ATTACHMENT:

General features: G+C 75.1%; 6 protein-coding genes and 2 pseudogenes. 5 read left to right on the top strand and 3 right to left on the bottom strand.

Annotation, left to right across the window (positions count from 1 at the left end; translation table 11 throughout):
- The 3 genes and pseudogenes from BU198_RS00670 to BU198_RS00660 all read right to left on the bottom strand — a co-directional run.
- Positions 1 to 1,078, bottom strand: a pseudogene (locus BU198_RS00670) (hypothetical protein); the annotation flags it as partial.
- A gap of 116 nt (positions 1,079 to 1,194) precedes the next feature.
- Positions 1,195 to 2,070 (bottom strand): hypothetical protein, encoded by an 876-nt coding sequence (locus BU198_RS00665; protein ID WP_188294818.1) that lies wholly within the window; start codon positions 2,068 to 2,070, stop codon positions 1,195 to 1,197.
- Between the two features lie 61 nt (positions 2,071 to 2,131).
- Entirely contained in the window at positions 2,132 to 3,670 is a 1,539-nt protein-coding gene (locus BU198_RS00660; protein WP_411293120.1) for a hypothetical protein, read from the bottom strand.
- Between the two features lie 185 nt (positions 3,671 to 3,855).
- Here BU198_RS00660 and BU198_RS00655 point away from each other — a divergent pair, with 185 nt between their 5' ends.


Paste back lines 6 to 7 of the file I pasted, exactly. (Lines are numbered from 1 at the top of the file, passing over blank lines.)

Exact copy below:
- Positions 1,195 to 2,070 (bottom strand): hypothetical protein, encoded by an 876-nt coding sequence (locus BU198_RS00665; protein ID WP_188294818.1) that lies wholly within the window; start codon positions 2,068 to 2,070, stop codon positions 1,195 to 1,197.
- Between the two features lie 61 nt (positions 2,071 to 2,131).